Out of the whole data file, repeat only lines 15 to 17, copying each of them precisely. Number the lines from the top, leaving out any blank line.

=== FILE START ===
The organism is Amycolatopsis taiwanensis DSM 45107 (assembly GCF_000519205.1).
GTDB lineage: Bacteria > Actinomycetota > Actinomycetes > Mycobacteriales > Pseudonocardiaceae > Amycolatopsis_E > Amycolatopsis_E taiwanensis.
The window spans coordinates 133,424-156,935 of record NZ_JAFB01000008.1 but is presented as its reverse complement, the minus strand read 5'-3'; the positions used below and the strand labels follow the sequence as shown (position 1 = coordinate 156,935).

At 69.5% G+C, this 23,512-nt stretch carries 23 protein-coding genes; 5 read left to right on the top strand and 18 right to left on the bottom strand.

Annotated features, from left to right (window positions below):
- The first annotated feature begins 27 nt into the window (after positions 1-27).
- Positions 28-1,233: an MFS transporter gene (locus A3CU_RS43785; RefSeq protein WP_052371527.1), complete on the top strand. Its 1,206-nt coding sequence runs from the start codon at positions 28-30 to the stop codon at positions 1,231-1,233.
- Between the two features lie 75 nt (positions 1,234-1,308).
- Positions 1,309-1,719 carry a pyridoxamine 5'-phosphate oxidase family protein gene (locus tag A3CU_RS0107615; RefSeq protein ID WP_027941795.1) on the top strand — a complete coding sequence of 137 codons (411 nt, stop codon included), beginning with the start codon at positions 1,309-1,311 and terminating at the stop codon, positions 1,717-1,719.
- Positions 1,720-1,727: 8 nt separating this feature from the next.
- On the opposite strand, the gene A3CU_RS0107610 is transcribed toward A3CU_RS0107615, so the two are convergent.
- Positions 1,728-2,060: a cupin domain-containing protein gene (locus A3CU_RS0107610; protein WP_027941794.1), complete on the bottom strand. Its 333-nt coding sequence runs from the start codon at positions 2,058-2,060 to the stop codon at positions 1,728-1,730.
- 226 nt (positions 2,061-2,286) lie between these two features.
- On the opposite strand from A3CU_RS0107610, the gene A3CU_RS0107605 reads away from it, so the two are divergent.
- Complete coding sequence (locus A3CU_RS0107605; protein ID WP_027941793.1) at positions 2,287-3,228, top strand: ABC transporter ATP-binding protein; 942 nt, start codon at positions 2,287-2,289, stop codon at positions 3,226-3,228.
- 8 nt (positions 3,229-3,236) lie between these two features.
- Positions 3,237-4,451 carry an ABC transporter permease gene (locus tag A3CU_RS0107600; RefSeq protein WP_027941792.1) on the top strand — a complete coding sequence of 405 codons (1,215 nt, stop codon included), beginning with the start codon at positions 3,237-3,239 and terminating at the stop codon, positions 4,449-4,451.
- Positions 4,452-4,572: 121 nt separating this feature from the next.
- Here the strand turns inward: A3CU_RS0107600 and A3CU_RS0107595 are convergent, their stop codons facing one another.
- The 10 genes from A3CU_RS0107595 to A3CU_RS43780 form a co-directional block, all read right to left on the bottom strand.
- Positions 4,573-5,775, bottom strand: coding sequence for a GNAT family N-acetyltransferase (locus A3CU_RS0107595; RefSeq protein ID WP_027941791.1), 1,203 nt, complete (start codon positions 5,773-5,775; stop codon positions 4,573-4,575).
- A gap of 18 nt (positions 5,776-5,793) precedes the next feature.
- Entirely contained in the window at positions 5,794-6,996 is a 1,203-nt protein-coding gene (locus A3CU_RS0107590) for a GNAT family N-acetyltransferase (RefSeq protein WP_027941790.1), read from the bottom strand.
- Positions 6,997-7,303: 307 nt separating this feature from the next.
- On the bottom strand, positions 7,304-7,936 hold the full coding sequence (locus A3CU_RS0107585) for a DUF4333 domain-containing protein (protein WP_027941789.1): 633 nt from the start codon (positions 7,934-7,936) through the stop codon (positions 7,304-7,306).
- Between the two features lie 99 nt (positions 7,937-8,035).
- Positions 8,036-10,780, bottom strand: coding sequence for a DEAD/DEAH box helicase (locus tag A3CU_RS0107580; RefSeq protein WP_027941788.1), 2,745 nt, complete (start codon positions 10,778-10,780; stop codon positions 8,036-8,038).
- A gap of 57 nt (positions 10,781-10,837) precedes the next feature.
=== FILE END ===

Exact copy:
- Complete coding sequence (locus A3CU_RS0107605; protein ID WP_027941793.1) at positions 2,287-3,228, top strand: ABC transporter ATP-binding protein; 942 nt, start codon at positions 2,287-2,289, stop codon at positions 3,226-3,228.
- 8 nt (positions 3,229-3,236) lie between these two features.
- Positions 3,237-4,451 carry an ABC transporter permease gene (locus tag A3CU_RS0107600; RefSeq protein WP_027941792.1) on the top strand — a complete coding sequence of 405 codons (1,215 nt, stop codon included), beginning with the start codon at positions 3,237-3,239 and terminating at the stop codon, positions 4,449-4,451.